Bushcraft knives: carbon vs stainless
Bushcraft knives come in many shapes and sizes. With many different philosophies on blade shapes and handle shapes.But there is one fundamental division that runs through all these different choices: carbon steel vs stainless steel. We explain how these two choices relate to each other.
Bushcraft knives made from carbon steel
Carbon steel is steel that contains low levels of chromium and other alloying elements normally added to make steel stainless. It is therefore not stainless, and often changes colour if you use a knife with this steel for the first time. A big disadvantage, you might say. Nothing could be further from the truth: it offers opportunities. In general carbon steel is namely tougher and easier to sharpen. Great when you are out in the field. And when the steel is enhanced with a coating, or a natural patina, the rust is not so bad. Examples of this steel are: 1095, 1075, 5160, O1, Böhler K720.
Bushcraft knives made from stainless steel
The name already gives it away: this steel is stainless. As such you don't have to worry about maintenance. Many of the modern types of stainless steel also retain their sharpness better than types of carbon steel. However! There are disadvantages. Stainless doesn't mean 'free from corrosion'. It can, and will, under certain circumstances, start to rust. In addition, nine out of ten times stainless steel is more difficult to sharpen than carbon steel, and it is, in most cases, less tough than carbon steel knives. Examples of this steel are: Böhler M390, Böhler N690, Sandvik 12C27, Elmax.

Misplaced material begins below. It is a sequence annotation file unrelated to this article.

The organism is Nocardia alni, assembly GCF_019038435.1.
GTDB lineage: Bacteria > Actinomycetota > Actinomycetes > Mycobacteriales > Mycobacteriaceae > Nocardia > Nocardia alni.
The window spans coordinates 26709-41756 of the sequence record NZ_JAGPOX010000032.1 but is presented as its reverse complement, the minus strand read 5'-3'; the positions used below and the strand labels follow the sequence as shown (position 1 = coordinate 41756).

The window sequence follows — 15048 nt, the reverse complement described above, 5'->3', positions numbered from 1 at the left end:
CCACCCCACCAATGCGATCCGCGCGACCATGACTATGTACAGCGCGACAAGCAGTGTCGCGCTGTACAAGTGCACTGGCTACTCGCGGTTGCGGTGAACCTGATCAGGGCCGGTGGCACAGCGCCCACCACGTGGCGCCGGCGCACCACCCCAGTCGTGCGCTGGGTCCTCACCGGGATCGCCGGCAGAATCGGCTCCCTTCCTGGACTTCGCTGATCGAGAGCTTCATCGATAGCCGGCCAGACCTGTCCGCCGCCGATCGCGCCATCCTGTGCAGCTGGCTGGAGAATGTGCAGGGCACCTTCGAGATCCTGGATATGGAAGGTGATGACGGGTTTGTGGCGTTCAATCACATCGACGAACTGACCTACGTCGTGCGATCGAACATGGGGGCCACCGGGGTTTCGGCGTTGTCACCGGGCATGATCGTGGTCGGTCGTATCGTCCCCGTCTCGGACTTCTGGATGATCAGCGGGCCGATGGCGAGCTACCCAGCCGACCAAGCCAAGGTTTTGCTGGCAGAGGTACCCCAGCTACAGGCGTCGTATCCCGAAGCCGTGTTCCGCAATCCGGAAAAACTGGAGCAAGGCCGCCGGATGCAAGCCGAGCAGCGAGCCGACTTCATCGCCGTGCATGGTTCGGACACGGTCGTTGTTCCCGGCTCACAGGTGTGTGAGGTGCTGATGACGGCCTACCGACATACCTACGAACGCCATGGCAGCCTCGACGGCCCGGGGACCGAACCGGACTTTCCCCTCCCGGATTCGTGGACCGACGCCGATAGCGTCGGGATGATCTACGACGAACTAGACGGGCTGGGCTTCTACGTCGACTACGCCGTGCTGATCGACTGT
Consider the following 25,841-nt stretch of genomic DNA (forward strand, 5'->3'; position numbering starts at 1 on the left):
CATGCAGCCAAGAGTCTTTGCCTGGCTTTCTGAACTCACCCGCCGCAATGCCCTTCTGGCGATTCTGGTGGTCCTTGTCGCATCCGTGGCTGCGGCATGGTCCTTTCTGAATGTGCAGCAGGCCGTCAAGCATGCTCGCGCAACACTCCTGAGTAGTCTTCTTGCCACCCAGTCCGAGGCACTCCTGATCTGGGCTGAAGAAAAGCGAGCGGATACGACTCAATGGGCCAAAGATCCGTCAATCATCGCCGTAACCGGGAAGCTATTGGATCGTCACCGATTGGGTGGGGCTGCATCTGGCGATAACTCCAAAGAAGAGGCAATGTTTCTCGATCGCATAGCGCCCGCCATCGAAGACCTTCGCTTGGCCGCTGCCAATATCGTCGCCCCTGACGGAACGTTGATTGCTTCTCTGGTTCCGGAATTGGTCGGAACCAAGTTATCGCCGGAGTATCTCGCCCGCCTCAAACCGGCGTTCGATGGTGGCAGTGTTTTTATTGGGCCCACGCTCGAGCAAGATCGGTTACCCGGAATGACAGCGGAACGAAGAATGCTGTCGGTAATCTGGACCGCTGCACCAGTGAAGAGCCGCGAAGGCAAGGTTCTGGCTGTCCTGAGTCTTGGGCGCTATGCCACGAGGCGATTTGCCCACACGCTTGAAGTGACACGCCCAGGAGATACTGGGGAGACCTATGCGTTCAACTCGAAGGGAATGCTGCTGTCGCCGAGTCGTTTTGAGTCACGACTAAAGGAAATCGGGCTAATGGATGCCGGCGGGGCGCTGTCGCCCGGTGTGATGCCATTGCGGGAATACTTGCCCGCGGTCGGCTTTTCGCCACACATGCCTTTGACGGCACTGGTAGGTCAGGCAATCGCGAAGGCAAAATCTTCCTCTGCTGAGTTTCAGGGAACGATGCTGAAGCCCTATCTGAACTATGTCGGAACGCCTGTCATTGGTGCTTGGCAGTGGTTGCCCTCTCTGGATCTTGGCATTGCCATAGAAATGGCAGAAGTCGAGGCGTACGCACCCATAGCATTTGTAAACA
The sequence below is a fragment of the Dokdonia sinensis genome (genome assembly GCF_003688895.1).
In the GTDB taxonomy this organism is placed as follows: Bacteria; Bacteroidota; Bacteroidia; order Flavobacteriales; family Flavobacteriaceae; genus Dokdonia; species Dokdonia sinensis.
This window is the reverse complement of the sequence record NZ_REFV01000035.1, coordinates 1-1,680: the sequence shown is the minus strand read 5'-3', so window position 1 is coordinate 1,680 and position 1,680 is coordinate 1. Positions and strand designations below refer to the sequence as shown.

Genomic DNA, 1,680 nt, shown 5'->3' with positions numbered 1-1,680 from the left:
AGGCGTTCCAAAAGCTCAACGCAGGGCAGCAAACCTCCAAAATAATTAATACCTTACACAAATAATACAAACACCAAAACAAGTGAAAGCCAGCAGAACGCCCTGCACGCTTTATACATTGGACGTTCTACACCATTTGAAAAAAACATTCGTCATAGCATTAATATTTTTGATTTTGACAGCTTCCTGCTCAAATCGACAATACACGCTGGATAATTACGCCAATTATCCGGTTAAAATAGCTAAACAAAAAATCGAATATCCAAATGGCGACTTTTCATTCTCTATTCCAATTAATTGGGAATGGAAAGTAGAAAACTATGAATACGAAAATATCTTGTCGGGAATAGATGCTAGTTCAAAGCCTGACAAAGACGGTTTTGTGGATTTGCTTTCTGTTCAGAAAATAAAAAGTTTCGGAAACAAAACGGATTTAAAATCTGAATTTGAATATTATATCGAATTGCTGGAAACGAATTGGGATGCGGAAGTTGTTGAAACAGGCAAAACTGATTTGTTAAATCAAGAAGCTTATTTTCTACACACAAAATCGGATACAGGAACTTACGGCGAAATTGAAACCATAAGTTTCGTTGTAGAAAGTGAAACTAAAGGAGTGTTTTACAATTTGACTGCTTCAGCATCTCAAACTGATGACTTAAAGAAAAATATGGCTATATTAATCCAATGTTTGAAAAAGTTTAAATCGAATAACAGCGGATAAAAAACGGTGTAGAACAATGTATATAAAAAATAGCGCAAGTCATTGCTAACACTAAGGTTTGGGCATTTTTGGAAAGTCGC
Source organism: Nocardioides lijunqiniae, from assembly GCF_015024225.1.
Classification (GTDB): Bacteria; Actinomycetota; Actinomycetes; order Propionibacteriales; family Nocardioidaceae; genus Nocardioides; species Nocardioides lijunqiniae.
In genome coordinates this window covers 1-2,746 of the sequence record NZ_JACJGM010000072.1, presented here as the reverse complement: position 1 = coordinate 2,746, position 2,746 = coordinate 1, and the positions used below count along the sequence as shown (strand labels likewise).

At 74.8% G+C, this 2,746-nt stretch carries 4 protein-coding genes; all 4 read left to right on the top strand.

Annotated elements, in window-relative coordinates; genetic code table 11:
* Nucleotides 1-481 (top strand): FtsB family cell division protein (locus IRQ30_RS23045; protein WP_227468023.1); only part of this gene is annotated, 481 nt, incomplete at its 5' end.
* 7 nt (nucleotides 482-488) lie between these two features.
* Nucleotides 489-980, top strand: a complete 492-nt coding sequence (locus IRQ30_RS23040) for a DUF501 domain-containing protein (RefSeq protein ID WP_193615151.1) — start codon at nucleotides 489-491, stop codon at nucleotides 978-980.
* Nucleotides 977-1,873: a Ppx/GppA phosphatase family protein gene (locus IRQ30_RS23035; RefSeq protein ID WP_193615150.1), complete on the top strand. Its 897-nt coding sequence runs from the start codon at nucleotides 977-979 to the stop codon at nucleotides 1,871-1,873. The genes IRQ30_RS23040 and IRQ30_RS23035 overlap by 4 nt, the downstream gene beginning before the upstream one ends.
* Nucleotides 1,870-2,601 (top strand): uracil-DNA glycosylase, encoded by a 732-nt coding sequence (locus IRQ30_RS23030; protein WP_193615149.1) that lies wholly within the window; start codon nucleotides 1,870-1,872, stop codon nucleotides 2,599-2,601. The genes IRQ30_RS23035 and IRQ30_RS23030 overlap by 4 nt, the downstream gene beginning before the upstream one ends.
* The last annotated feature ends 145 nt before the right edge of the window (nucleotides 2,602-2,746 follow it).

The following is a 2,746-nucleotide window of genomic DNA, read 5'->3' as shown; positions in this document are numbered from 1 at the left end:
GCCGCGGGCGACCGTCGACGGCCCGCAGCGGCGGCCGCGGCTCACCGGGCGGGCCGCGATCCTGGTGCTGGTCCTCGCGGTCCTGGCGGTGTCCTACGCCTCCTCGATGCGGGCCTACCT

The hybrid: bushcraft knives made from tool steel
Between these two there is a happy medium: tool steel. . This is steel that contains a little more chromium than carbon steel, but not enough to be called stainless. The result is a type of steel that retains its sharpness well, is tough and often quite easy to sharpen. It is, however, not completely stainless. Examples of this type of steel are: CPM 3V, CPM CruWear, D2, Sleipner.
Of course there are many more differences between bushcraft knives than the type of steel alone. But the type of steel is a good starting point when making a choice.